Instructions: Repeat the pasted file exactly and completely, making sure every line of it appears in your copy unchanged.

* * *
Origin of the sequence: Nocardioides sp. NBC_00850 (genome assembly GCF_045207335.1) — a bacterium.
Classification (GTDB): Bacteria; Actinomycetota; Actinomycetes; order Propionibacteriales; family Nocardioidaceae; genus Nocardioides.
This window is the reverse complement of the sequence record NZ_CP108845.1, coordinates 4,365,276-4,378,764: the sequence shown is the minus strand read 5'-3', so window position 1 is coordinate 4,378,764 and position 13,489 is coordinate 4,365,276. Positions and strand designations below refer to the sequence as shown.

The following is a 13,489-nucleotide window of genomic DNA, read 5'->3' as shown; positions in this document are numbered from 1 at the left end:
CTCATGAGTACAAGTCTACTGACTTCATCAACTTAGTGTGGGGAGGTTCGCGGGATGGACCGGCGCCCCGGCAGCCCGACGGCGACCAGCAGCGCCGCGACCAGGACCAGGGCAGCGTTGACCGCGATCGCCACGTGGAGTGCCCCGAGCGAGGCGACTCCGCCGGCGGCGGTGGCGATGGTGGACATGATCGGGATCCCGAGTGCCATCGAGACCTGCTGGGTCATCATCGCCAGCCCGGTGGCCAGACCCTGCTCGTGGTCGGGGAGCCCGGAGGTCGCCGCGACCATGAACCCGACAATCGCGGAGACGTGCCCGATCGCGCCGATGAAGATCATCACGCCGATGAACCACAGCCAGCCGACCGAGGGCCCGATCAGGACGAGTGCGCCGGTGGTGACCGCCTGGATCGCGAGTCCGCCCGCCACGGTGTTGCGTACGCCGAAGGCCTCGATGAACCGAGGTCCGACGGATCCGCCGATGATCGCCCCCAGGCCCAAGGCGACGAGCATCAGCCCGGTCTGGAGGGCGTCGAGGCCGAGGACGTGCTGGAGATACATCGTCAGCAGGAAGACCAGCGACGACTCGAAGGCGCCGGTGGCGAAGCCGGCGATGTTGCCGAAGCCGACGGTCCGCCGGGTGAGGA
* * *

Origin of the sequence: Nocardioides sp. NBC_00850 (genome assembly GCF_045207335.1) — a bacterium.
Classification (GTDB): Bacteria; Actinomycetota; Actinomycetes; order Propionibacteriales; family Nocardioidaceae; genus Nocardioides.
This window is the reverse complement of the sequence record NZ_CP108845.1, coordinates 4,365,276-4,378,764: the sequence shown is the minus strand read 5'-3', so window position 1 is coordinate 4,378,764 and position 13,489 is coordinate 4,365,276. Positions and strand designations below refer to the sequence as shown.

The following is a 13,489-nucleotide window of genomic DNA, read 5'->3' as shown; positions in this document are numbered from 1 at the left end:
CTCATGAGTACAAGTCTACTGACTTCATCAACTTAGTGTGGGGAGGTTCGCGGGATGGACCGGCGCCCCGGCAGCCCGACGGCGACCAGCAGCGCCGCGACCAGGACCAGGGCAGCGTTGACCGCGATCGCCACGTGGAGTGCCCCGAGCGAGGCGACTCCGCCGGCGGCGGTGGCGATGGTGGACATGATCGGGATCCCGAGTGCCATCGAGACCTGCTGGGTCATCATCGCCAGCCCGGTGGCCAGACCCTGCTCGTGGTCGGGGAGCCCGGAGGTCGCCGCGACCATGAACCCGACAATCGCGGAGACGTGCCCGATCGCGCCGATGAAGATCATCACGCCGATGAACCACAGCCAGCCGACCGAGGGCCCGATCAGGACGAGTGCGCCGGTGGTGACCGCCTGGATCGCGAGTCCGCCCGCCACGGTGTTGCGTACGCCGAAGGCCTCGATGAACCGAGGTCCGACGGATCCGCCGATGATCGCCCCCAGGCCCAAGGCGACGAGCATCAGCCCGGTCTGGAGGGCGTCGAGGCCGAGGACGTGCTGGAGATACATCGTCAGCAGGAAGACCAGCGACGACTCGAAGGCGCCGGTGGCGAAGCCGGCGATGTTGCCGAAGCCGACGGTCCGCCGGGTGAGGA